Well, it is Tuesday evening, 10/17/17 at about 9 pm and the track is being completed on the High Bridge The west end is in and I ran a test engine and a track wiper car out onto the bridge, checking for symmetry in the curve leading up to it. It is about a 56 inch radius.
The track joined up here and it is a smooth transition so I thought it would run well and it did. I need to place another tie on top of the bridge abutment. That can be done later.
Here is the train waiting for the completion of the track work on the east end. That was a bear as I had to remove the light fixture in the ceiling so my head could get above the work to check for smooth joints. I also had to make a transition track first to go from Code 125 rail height on the bridge to the code 140 that was already in place on the mountain itself. So I had two sets of joints to do. It took about an hour to get that done.
The train is now moving around the interlocking junction and out onto the bridge approach.
It has completed that curve and the lead engine is on the bridge. All was smooth so far and the engines and train tracked nicely. There will be a lot of double heading on this track due to the grade so track quality is important.
Here is a long view that shows the height of the location. We walk under the bridge as shown before.
Train is now moving across the bridge and all is well
Here is a close up of the two H class 2-8-0's on the bridge.
Now passing the junction with the previously existing trackage. Everything still okay.
First engine through the junction and the second engine enters the jointed section.
Now the train is entering the jointed section and all is well.
Happy to see this as the mountain division has been out of service for 4 months while the bridge went in. I backed the train down the hill to check trackage with no problems. Subsequently, I ran several other trains backwards and forwards with no issues. I hope it stays that way - knock wood!
Well, Monday night we completed the paper coating and some amount of plaster. I spent Tuesday plastering the rest of the structure so the mountain is done. I have to now coat it with stucco but that will have to wait as I have run out of time.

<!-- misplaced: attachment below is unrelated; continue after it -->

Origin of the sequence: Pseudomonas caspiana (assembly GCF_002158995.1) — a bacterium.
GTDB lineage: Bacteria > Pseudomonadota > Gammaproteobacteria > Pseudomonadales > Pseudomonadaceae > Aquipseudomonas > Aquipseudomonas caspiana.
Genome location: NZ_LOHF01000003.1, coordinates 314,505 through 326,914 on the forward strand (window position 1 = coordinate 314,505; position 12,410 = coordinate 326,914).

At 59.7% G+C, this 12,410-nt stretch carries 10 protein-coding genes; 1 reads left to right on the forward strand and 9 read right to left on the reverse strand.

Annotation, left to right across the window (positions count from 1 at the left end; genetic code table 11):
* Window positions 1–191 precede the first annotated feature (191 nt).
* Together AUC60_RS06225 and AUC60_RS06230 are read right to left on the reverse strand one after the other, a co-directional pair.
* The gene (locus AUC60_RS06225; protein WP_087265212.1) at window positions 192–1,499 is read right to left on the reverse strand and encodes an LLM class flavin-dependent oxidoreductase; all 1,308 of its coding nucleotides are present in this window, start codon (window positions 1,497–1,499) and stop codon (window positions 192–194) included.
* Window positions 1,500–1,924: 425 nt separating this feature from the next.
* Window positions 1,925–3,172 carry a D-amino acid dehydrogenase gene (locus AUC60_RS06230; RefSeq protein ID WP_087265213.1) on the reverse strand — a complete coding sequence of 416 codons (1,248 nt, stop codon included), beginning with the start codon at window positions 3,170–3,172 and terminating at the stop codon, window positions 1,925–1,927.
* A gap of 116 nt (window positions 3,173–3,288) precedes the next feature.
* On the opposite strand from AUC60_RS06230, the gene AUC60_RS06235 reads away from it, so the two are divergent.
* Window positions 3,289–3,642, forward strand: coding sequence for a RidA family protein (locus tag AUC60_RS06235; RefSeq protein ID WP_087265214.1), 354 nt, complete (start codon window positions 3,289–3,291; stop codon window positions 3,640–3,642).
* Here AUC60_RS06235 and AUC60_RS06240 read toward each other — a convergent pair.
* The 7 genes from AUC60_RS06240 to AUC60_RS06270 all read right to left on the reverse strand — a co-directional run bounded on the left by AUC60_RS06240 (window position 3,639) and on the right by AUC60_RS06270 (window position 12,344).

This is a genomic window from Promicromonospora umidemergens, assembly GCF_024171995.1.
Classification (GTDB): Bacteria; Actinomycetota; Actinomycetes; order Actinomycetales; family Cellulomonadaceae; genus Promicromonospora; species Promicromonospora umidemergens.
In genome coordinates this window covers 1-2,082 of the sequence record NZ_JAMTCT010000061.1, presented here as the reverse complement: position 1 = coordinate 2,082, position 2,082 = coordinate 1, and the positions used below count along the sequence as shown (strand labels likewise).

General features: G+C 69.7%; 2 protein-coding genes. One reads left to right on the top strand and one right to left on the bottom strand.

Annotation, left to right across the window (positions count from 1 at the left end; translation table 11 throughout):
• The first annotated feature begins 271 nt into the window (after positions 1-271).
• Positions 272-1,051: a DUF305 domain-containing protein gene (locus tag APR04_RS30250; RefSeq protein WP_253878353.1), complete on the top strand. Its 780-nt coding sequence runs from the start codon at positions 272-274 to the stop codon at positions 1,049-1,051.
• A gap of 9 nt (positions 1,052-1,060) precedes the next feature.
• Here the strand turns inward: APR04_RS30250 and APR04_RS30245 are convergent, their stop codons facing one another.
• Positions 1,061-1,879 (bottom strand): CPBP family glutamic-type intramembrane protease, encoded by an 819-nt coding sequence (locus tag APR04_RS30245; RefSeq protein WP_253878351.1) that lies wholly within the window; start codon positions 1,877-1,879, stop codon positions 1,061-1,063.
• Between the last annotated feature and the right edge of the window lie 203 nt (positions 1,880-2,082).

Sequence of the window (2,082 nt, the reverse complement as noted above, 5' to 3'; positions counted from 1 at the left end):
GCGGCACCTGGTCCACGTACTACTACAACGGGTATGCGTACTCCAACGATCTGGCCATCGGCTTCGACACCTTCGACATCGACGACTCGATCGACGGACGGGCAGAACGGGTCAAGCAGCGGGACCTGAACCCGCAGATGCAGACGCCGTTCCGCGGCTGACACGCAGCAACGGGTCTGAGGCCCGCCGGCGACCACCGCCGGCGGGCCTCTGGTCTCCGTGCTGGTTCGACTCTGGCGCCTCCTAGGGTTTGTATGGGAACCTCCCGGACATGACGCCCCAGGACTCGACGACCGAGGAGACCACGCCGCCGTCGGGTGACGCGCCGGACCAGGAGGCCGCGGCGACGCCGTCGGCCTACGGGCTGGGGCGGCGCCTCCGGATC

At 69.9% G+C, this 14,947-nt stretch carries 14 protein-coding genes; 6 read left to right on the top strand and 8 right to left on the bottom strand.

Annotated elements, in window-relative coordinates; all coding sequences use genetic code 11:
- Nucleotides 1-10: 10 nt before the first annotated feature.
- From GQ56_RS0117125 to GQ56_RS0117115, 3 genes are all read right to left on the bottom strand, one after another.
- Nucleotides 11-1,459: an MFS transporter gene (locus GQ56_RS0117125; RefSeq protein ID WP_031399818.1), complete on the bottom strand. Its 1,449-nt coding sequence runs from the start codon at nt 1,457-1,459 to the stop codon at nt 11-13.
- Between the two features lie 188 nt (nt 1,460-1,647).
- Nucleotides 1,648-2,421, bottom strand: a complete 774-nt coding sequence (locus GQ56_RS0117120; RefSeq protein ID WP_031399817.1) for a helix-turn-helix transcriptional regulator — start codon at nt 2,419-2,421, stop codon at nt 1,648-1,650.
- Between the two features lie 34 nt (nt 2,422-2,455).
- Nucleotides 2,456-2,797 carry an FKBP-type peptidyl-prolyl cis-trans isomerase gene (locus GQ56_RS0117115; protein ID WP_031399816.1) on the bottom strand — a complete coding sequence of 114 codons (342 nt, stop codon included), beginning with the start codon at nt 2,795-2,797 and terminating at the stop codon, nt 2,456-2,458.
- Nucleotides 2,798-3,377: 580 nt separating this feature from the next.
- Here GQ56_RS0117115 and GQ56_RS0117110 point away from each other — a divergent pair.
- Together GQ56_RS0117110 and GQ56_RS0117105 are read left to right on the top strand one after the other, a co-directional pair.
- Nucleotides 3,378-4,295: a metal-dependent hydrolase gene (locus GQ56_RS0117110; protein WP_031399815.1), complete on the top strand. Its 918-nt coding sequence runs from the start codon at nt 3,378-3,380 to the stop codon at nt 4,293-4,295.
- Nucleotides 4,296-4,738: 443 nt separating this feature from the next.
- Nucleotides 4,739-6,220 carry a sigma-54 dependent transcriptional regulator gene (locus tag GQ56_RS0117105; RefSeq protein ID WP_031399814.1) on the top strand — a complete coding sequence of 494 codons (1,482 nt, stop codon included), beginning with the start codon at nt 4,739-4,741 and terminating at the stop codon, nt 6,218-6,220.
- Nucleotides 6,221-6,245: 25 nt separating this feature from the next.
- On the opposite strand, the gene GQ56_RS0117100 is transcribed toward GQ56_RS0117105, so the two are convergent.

Coming around the curve, it really looks impressive! Comes pretty close to the ceiling.
Here is the whole view. Once I get the bridge up, it will really be a nice entrance into the train room. I will have to wait until December to cover the snow scene with some more seasonal ground cover, however.
well, the big project remains the bridge and its setting. The major hurdle is to get the topography installed. Here we have begun the webbing that integrates the previously completed hill side into the new area. A lot of cardboard strips are required.
Here I am bringing the webbing around the curve and integrating the stone walls into the scene. I have a lot of burns on my hands from the hot glue. I hate working with that stuff as I always burn myself! Last Monday, one of our group -Alan - burned himself pretty good putting a paper covering on the webbing, so I am not the only one.
I had to place some cardboard gussets or beams under the webbing to hold it due to the long expanse that it covers. you can see a couple that are under the thin cardboard and arcing down to the wall.
Progressing slowly around the curve and starting to come down the back wall .
Mount Everest comes more into shape. Actually looks like the Prudential advertisement for the Rock of Gibraltar. I am going through cardboard a rapid rate!
Now we are close to done for this phase
Here it is completed and we have to start putting up the red rosin paper to cover the webbing.
Paul has put up the rosin paper and is now putting plaster cloth on the paper and setting it with water.
Jack is working with him on this side and is also placing plaster on the paper.
Around the curve, Alan is getting paper on the peak of the hill. It is before he burned himself as he is still smiling. This shot does illustrate the phases of the process, showing he webbing, the paper and the plaster cloth. After all this is done, we coat the plaster with a stucco like material to give it a grain.